Fonio – a gluten-free grain boasting many nutritional benefits – has been cultivated in West Africa for thousands of years. It is drought-resistant, can grow without the support of fertiliser, and restores organic matter in fallow soil.
According to a report by the International Finance Corporation (IFC), there are clear opportunities to export fonio from Mali as consumers around the world consider this ancient grain a superfood.
Mali is the world’s third-largest producer of fonio behind Guinea (500,000 metric tonnes) and Nigeria (90,000 metric tonnes). Its government is targeting an annual average national production of just under 42,000 metric tonnes for the period 2019-2023. Average yields are 600 kilograms per hectare. Fonio is a resilient crop that can grow and mature in depleted and shallow soils in as little as 70 days.
However, the IFC says without significant improvements in postharvest processing efficiency and quality control, export markets will remain out of reach for Malian producers, processors and exporters.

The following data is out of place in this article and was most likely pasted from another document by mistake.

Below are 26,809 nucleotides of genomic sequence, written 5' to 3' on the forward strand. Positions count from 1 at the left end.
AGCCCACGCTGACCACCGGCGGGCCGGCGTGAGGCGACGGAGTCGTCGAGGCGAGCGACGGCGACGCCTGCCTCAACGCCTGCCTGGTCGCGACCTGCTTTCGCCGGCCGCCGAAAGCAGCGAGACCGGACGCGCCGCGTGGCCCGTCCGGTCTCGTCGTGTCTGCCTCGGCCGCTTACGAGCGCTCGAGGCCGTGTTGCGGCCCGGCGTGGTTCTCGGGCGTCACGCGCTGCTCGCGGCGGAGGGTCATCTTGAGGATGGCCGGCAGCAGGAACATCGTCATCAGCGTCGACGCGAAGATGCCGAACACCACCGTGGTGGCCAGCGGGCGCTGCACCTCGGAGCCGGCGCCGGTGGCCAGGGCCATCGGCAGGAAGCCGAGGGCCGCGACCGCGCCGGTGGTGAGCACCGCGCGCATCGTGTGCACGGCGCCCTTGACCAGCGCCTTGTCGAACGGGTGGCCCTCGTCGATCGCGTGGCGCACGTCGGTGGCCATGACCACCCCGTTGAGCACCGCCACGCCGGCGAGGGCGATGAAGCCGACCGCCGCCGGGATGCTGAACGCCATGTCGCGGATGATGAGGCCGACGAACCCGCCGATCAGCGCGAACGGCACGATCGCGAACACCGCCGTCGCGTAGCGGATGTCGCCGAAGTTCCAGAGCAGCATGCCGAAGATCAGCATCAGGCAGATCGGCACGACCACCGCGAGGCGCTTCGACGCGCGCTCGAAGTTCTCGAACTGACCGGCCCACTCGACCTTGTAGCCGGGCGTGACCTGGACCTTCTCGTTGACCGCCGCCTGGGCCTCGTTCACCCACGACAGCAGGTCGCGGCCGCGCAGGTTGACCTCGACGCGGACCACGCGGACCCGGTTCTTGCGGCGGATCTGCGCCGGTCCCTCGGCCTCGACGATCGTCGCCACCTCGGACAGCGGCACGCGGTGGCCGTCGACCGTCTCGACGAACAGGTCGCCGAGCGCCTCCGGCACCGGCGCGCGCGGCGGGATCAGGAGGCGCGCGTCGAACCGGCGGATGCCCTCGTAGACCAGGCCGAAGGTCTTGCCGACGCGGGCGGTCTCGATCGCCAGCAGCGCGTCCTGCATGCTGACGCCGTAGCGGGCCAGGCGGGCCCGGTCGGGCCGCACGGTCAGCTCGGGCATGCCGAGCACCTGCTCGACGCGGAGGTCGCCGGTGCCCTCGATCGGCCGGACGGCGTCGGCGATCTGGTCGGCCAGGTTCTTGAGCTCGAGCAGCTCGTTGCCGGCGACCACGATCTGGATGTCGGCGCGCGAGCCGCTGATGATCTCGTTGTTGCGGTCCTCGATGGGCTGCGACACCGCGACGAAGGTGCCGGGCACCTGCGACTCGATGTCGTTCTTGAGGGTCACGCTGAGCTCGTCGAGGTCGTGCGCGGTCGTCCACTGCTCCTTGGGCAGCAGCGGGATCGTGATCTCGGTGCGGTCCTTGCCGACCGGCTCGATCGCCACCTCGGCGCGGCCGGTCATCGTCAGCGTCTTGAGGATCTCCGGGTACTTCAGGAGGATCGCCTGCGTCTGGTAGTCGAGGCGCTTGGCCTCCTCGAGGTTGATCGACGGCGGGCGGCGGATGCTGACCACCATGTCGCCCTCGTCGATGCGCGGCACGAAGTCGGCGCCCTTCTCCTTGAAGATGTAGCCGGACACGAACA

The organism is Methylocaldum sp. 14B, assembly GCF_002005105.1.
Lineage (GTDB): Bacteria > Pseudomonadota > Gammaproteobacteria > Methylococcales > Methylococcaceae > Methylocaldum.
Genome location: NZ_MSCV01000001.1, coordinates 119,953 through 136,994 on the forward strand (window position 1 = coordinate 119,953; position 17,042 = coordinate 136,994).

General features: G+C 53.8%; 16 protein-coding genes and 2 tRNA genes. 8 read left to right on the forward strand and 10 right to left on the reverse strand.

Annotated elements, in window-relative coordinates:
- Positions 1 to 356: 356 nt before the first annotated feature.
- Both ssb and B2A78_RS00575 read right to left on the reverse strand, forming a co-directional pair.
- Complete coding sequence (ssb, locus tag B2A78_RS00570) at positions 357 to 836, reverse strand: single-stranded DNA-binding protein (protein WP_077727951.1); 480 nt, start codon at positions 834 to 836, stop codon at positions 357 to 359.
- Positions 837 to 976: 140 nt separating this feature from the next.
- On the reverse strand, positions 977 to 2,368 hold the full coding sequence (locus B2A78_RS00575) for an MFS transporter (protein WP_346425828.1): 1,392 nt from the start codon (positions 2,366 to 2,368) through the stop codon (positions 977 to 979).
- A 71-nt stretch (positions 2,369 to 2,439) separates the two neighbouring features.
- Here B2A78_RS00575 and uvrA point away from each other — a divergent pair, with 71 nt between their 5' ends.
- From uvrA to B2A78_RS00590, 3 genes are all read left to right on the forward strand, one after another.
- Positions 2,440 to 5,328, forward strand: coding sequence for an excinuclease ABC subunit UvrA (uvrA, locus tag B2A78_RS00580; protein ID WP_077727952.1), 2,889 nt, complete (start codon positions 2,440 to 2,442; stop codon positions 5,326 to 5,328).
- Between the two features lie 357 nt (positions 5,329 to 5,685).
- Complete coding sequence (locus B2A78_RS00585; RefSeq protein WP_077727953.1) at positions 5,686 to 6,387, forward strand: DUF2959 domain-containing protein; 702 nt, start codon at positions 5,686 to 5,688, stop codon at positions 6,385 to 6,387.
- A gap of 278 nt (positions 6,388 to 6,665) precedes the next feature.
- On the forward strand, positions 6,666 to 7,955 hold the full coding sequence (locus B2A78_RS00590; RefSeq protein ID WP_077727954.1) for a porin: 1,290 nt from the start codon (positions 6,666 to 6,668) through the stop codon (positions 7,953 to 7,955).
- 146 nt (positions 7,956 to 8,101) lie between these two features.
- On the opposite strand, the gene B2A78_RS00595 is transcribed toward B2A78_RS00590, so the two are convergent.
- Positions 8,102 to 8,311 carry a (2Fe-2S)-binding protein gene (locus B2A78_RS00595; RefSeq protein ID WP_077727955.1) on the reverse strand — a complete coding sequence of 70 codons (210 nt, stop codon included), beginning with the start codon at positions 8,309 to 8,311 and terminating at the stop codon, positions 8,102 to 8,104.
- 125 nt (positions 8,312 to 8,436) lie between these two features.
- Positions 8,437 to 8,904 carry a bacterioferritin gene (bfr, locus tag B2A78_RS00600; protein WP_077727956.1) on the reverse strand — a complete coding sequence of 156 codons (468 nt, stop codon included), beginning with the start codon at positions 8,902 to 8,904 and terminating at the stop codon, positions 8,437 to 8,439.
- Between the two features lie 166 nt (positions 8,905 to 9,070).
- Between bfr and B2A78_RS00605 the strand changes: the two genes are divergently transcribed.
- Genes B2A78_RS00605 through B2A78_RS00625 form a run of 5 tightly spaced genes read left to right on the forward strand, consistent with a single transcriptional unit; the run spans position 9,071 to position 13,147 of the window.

One business taking advantage of Mali’s fonio potential is African-food company Yolélé. Based in the US, its products are currently available at over 2,000 grocery stores in the US, including Whole Foods and Target. Earlier this year, Yolélé partnered with Mali-based agribusiness company Mali Shi to establish a new venture, West African Ancient Grains, which plans to process thousands of tonnes of fonio in the country to meet increasing global interest in the superfood.
The crop plays a vital role in the food security of rural households in several areas of Mali. Farming households typically plant fonio once they have harvested their rice, sorghum or millet. Given a limited supply of quality fonio, it is considered a luxury and reserved for special occasions or those with dietary needs. Although there is room for improvement in fonio yields, technology and innovative practices must be embraced to reduce the processing burden (threshing, winnowing, milling and cleaning), otherwise expanding production would be futile. The main challenge facing the value chain comes after harvest. Continued investment in research and development, as well as adopting technologies designed for similar crops – such as teff, a cereal native to Ethiopia – could help improve the fonio transformation in Mali.
Without a more structured value chain where producers are not merely growing fonio for survival but as raw material for modern processors, banks and private investors will have difficulty supplying funding.
This article contains slightly edited excerpts from the IFC’s Creating markets in Mali report.